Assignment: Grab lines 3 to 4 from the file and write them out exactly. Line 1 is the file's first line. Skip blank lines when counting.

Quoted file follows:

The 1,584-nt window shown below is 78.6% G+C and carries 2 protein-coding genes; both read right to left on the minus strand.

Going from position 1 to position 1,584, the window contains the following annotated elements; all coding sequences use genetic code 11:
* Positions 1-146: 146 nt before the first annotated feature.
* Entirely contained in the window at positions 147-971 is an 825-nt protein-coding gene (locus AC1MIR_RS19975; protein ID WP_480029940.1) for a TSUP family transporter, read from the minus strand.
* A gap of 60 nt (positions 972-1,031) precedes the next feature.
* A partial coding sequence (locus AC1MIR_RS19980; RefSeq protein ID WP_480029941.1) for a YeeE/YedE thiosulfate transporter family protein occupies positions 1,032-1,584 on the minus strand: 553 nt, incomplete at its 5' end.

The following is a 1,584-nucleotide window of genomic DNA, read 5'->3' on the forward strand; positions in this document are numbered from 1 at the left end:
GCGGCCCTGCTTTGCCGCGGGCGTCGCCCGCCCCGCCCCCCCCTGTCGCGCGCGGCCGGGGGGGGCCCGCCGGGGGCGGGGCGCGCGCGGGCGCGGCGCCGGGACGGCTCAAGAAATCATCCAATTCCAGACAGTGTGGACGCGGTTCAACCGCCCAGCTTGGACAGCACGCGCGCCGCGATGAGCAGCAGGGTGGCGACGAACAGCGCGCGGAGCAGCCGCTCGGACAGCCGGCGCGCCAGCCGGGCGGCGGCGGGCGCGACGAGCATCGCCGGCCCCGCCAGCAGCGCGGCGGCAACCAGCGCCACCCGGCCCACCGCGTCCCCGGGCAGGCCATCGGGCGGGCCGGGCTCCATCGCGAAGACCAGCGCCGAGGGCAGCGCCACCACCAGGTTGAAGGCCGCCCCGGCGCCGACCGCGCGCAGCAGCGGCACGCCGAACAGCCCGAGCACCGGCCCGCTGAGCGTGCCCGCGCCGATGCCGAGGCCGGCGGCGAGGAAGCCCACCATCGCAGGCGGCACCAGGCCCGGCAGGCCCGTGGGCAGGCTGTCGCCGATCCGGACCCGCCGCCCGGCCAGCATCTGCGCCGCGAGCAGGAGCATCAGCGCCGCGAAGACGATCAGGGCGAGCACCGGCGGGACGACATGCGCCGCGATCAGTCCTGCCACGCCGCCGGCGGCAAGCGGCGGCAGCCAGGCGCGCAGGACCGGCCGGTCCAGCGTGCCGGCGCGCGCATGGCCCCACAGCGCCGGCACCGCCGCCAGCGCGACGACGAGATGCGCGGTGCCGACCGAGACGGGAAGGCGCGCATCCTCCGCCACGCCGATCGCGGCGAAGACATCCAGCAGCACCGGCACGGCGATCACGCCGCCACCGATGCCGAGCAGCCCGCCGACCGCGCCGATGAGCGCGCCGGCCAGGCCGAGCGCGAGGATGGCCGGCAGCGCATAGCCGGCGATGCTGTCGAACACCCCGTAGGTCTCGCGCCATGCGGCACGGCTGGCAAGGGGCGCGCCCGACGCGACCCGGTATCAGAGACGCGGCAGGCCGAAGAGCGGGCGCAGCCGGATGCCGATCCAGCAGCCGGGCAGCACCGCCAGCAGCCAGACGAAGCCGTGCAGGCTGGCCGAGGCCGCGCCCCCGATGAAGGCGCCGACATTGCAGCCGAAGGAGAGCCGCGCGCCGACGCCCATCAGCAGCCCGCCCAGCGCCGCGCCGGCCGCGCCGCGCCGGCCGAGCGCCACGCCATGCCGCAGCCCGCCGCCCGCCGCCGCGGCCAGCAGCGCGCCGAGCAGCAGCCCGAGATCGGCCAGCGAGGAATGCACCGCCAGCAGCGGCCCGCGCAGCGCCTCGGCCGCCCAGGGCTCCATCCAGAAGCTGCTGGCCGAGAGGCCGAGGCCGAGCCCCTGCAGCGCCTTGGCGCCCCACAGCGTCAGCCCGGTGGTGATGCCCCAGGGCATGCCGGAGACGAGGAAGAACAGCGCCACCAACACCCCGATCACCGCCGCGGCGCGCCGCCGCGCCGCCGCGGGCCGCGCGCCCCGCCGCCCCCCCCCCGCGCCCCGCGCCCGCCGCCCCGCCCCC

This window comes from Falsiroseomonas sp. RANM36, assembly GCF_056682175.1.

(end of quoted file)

* Positions 1-146: 146 nt before the first annotated feature.
* Entirely contained in the window at positions 147-971 is an 825-nt protein-coding gene (locus AC1MIR_RS19975; protein ID WP_480029940.1) for a TSUP family transporter, read from the minus strand.